Editor's note: Peter John literally wrote the book on travel scams. His latest, Around the World in 80 Scams, details the most common scams travelers need be aware of.
This is the first of five articles on common scams from which travellers often suffer. It deals with scams involving transport in some way. Scammers realise that travellers are particularly vulnerable while they are using public transport or taxis.
#1: Taxi Meter Scams
Like most people who travel at all, I have been ripped off by unscrupulous taxi drivers. I flew into Istanbul late one evening, and took a train from the airport to the tram which would take me to where I needed to go. The tram had stopped for the night, so I decided to share a taxi with two Scottish tourists who were staying near where I was. We hailed a taxi which took us to where we wanted to go. When it came to paying, however, the taxi driver showed me the meter, which demanded 28,000,000 old Turkish lira (28 new Turkish lira, or about $19). In fact, the first “2” was the number of the tariff, which was at night, and had nothing to do with the fare, so we only owed the driver 8,000,000 old Turkish lira (8 new Turkish lira ($5)).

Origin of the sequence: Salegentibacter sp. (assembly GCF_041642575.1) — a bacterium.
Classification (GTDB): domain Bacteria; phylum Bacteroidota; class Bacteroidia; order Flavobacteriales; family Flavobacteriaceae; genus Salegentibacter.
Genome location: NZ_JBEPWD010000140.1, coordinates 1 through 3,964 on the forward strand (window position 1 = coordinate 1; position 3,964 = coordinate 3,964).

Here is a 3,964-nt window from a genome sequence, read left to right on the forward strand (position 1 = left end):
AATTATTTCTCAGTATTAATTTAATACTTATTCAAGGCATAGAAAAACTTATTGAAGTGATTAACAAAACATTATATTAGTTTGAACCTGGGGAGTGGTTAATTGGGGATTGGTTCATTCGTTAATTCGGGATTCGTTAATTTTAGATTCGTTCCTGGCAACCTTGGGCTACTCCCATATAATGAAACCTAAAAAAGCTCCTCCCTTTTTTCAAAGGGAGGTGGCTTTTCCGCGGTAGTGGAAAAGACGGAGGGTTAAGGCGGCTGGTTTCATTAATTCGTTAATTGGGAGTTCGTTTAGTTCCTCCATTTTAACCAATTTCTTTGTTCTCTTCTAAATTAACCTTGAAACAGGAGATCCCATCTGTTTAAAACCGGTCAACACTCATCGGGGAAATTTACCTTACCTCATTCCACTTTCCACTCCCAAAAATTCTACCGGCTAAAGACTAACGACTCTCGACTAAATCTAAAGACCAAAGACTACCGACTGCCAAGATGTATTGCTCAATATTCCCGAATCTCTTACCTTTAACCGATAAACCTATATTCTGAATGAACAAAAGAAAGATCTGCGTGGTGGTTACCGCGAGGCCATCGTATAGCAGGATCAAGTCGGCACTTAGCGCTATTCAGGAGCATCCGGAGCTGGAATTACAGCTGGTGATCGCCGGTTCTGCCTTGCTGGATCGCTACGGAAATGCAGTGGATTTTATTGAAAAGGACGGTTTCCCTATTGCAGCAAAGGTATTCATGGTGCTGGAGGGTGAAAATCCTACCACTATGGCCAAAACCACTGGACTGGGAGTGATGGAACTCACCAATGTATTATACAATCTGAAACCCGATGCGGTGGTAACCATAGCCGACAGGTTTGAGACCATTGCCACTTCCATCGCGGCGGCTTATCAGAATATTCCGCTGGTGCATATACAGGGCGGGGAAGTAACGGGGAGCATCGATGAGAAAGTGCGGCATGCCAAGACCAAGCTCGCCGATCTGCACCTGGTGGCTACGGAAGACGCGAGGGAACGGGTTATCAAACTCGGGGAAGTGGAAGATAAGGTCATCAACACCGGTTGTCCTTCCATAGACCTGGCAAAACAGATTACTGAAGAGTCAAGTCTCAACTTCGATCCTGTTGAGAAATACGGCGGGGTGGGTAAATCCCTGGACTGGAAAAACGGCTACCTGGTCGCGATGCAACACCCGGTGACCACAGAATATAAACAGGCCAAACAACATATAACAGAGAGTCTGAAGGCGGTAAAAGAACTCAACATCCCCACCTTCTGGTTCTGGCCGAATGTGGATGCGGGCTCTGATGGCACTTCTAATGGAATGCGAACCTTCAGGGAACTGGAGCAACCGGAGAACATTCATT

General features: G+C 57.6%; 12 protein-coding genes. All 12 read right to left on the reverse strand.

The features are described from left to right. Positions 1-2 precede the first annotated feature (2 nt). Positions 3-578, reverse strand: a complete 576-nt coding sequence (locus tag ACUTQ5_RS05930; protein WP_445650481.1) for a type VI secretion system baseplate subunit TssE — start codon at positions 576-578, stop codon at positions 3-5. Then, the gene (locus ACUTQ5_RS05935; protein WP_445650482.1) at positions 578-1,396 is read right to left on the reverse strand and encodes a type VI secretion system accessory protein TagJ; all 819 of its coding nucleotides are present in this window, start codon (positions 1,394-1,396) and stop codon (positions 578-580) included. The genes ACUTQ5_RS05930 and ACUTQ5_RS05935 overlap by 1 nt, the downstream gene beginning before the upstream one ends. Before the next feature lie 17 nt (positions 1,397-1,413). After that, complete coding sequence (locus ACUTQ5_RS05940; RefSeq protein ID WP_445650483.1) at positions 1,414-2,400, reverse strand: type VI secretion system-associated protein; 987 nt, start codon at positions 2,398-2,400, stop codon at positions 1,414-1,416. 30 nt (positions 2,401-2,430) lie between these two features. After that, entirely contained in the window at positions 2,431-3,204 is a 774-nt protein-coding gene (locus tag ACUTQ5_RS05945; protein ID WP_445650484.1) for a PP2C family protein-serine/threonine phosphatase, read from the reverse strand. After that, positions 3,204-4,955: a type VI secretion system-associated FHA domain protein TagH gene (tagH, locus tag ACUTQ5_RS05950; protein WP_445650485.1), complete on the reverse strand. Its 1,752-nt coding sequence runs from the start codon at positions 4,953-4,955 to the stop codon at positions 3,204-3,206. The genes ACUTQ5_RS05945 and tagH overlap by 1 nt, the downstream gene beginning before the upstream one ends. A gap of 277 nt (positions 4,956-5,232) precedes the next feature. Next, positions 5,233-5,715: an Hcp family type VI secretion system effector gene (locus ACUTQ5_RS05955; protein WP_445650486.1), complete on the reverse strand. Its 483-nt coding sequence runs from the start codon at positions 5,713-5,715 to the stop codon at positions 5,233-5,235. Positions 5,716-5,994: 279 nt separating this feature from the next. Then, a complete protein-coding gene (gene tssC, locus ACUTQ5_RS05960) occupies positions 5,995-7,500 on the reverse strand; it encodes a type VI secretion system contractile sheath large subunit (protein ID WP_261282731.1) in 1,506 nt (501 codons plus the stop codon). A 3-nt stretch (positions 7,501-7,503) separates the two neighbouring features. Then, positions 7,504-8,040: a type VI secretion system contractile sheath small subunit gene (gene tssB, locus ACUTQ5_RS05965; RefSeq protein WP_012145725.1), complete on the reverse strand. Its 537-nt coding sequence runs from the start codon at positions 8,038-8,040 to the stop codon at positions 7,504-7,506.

His swindling did not end there, however. I gave him a 50 lira note, which he replaced when I was not looking with a 5 lira note, and he pretended that I still owed him 23 lira. It was not the most pleasant introduction to Istanbul!
Here are three common ways for taxi drivers to rip travellers off:
- Breaking the meter. Taxi drivers in poorer countries will often only announce that the meter is broken at the end of a journey, and take the risk that the tourist will refuse to pay.
- Changing the meter. One of the most common scams, and one of the most difficult to spot, is when the taxi driver simply changes the settings on the meter, so that it shows the higher night-time fare for day-time journeys.
- Fiddling the meter. The taxi driver can often change the rate at which the meter runs by fiddling with the meter itself, so that, instead of charging a fixed sum per kilometre, it will charge the same fixed sum per five hundred meters.
#2: Gassings on Overnight Trains